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Nanoplastics may help set the stage for Parkinson’s risk

Vicki Contie
By Vicki Contie
Jan. 28, 2024

Parkinson’s disease and related dementias have been on the rise worldwide. These disorders are marked by an abnormal buildup of the protein alpha-synuclein in the brain. The factors leading to this buildup of alpha-synuclein are unknown. Research points to a potential role for environmental factors.

Small bits of plastic are widely found throughout the environment, including food and water supplies. Microplastics are plastic particles smaller than 5 mm in diameter—tinier than a sesame seed; nanoplastics are less than 1 μm, too small to be seen by the human eye. At least one previous study found that particles of polystyrene and other plastics can be detected in the blood of most healthy adults. Single-use polystyrene products—like plastic cups, utensils, and foam packing—are widespread environmental waste. But despite their ubiquity, the potential health consequences of these plastics are only beginning to be studied and understood.

Previous studies found evidence that alpha-synuclein’s activities can be affected by polystyrene and other particles. An international research team led by Dr. Andrew B. West of Duke University decided to take a closer look at the effects that nanoplastics might have on nerve cells and the brain. The scientists explored interactions between alpha-synuclein and polystyrene nanoplastics both in lab dishes and in mice. Results were reported on November 17, 2023, in Science Advances.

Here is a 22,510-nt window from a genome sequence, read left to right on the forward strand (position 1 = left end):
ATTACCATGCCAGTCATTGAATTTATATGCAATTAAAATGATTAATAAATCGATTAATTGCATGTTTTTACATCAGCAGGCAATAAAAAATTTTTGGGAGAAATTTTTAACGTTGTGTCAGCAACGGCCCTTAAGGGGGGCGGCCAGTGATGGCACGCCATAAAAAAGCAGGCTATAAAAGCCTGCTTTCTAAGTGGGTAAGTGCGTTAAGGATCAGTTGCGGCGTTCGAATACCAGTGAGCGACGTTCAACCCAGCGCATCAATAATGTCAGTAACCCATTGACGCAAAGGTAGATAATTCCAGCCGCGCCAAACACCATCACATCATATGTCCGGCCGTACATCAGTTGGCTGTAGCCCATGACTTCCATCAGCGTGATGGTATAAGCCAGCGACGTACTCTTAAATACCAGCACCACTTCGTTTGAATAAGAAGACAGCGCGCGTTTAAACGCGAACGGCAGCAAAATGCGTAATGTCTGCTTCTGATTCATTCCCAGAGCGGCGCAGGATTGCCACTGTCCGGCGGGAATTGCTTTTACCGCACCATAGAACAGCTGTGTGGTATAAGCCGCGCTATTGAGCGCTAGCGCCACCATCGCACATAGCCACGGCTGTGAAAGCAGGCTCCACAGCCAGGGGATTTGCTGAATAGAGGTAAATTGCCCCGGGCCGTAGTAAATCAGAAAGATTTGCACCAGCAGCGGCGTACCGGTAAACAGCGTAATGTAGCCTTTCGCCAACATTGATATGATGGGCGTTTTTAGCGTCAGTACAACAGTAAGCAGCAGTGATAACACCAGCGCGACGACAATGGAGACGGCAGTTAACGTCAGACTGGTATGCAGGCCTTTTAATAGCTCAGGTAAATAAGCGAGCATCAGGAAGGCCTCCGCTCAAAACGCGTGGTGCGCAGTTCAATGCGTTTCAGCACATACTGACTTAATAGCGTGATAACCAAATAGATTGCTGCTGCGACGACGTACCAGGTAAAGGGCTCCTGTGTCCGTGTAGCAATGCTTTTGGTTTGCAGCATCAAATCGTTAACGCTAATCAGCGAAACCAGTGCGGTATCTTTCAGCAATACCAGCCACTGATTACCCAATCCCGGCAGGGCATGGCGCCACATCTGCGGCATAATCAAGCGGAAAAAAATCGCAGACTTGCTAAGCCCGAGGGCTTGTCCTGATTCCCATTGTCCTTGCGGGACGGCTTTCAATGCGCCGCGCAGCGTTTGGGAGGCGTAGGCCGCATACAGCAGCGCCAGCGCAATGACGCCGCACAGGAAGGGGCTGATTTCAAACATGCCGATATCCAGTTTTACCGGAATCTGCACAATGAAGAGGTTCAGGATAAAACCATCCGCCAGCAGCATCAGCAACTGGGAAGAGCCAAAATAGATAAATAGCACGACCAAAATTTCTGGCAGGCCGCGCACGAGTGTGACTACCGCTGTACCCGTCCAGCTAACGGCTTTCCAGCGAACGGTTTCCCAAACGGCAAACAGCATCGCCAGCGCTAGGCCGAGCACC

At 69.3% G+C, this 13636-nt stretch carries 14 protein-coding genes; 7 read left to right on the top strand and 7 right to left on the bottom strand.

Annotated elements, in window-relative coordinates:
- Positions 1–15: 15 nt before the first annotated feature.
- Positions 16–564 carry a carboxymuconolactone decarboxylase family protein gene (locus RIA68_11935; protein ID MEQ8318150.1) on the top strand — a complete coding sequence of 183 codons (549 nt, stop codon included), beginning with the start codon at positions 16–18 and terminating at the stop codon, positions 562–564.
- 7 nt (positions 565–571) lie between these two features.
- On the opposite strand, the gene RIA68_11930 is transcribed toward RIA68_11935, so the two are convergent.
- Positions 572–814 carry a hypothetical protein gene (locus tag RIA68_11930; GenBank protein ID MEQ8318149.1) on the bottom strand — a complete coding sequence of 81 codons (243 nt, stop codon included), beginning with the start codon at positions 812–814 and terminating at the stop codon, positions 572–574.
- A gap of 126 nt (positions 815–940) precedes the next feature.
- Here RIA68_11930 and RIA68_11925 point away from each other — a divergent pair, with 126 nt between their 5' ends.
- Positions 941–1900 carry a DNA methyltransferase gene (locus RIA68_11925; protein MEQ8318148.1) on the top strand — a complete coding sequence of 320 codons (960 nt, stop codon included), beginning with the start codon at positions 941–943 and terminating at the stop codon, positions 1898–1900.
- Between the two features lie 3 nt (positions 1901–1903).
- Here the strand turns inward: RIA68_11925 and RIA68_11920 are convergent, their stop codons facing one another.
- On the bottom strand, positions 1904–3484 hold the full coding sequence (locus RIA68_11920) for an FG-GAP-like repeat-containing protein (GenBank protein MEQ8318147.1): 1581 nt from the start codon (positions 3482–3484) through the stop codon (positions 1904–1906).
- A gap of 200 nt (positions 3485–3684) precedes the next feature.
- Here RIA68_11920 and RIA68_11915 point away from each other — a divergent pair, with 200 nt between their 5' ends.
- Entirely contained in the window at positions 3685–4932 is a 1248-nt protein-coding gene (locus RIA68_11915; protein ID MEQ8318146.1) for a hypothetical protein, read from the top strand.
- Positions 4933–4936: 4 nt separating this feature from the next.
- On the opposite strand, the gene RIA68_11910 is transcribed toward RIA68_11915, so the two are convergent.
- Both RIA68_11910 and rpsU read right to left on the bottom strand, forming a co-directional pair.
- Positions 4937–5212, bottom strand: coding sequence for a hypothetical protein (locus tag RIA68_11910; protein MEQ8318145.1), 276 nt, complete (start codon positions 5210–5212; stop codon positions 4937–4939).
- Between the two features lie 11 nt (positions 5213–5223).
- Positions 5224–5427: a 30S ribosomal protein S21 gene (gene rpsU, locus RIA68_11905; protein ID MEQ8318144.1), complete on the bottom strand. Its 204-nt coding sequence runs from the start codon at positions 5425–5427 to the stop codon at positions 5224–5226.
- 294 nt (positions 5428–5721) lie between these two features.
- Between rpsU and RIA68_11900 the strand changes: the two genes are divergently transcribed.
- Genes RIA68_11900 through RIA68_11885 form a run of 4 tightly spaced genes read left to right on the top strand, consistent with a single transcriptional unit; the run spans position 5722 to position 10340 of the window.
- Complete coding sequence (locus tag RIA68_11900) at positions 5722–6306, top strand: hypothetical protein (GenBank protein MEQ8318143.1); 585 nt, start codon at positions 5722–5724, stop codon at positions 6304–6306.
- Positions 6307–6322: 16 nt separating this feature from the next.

The researchers first showed that human alpha-synuclein binds readily to polystyrene nanoplastics in a test tube. This binding led to the formation of abnormal alpha-synuclein structures called fibrils, a hallmark of Parkinson’s disease and related dementias.

The scientists next examined how alpha-synuclein fibrils and nanoplastics behave with cultured brain cells, or neurons. They found that both the fibrils and the plastics can enter neurons via endocytosis, in which the cell’s outer membrane engulfs targeted items. Once inside, both the fibrils and the plastics entered the cell’s lysosomes, membrane-bound organelles that serve as cellular garbage disposals. The researchers found that nanoplastics disrupted lysosome activities, slowing the breakdown of harmful clumps of alpha-synuclein.

The team next looked at how polystyrene nanoplastics and alpha-synuclein interact in the mouse brain. They found that the nanoplastics and alpha-synuclein fibrils also interacted there, which increased the spread of abnormalities across interconnected brain regions. Neurons in the brain’s substantia nigra region were especially affected. This brain region helps to control movement and is damaged in Parkinson’s disease and related dementias.

Taken together, these findings point to previously unrecognized interactions that could contribute to Parkinson’s disease risk and progression. Further research is needed to study how these interactions affect disease development and whether other types of plastics have similar effects.

“Numerous lines of data suggest environmental factors might play a prominent role in Parkinson’s disease, but such factors have for the most part not been identified,” West explains. “Our study suggests that the emergence of micro and nanoplastics in the environment might represent a new toxin challenge with respect to Parkinson’s disease risk and progression.”

This story originally appeared on the NIH Research Matters website. Read the original article.

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Vicki Contie
Vicki Contie

Vicki Contie is a science writer at the National Institutes of Health. This story was originally written for the online publication NIH Research Matters.

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